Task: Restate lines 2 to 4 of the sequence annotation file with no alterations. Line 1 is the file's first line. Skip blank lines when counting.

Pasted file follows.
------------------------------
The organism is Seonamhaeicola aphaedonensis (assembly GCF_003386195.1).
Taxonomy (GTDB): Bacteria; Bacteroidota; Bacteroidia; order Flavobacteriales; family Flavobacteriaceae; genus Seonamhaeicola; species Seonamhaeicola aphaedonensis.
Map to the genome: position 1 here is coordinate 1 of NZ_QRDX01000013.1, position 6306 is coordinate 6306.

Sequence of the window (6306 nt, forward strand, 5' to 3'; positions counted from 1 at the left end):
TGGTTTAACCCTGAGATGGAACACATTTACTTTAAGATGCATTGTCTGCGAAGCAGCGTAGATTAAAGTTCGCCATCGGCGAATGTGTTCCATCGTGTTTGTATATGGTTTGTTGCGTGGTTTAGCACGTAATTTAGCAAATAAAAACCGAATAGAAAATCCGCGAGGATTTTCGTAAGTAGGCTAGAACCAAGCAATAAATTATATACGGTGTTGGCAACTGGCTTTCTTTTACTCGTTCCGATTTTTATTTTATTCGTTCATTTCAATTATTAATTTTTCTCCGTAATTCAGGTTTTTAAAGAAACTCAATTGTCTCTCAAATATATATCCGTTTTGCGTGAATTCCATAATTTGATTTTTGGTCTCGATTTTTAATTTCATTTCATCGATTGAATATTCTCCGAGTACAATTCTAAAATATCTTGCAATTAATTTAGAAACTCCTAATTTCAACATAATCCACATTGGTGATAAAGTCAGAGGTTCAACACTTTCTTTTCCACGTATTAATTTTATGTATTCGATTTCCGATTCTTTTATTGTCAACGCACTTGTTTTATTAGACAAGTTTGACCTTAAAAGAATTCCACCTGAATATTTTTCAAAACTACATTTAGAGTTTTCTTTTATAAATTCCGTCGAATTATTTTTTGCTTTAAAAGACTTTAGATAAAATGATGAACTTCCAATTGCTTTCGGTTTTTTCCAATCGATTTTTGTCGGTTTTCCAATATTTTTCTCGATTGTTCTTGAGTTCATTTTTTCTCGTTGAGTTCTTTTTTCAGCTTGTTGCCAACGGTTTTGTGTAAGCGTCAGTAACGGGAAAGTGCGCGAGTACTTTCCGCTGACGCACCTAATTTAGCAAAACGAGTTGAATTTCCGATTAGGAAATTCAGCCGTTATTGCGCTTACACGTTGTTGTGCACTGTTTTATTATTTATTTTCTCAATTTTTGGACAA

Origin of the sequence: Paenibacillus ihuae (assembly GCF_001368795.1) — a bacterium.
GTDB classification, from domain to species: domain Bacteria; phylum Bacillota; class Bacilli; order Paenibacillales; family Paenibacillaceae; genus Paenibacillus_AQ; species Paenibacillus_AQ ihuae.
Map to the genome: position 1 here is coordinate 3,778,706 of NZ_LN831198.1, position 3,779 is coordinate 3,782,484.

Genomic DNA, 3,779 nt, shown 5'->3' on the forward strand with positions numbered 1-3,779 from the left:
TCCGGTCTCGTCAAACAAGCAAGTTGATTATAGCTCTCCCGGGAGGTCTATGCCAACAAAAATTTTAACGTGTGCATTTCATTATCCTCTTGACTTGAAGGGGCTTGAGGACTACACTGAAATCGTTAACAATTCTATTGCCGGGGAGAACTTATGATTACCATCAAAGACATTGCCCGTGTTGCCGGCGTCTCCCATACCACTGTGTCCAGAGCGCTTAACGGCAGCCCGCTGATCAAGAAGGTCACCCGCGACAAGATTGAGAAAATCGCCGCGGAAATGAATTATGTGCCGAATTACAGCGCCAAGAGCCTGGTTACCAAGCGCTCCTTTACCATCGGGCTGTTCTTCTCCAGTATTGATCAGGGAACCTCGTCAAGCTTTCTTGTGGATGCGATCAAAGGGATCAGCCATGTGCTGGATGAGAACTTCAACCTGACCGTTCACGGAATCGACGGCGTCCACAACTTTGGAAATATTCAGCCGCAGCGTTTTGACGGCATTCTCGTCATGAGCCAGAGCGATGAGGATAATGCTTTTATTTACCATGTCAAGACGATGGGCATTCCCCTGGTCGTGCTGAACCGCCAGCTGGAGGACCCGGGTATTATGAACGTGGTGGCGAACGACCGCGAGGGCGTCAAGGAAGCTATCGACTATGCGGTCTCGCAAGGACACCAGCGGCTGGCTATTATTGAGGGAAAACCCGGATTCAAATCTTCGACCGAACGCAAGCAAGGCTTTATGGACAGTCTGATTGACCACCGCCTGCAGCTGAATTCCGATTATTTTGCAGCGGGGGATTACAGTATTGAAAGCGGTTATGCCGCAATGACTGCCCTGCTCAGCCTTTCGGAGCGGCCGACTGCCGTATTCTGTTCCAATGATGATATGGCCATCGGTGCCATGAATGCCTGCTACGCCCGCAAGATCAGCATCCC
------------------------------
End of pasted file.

Taxonomy (GTDB): Bacteria; Bacteroidota; Bacteroidia; order Flavobacteriales; family Flavobacteriaceae; genus Seonamhaeicola; species Seonamhaeicola aphaedonensis.
Map to the genome: position 1 here is coordinate 1 of NZ_QRDX01000013.1, position 6306 is coordinate 6306.

Sequence of the window (6306 nt, forward strand, 5' to 3'; positions counted from 1 at the left end):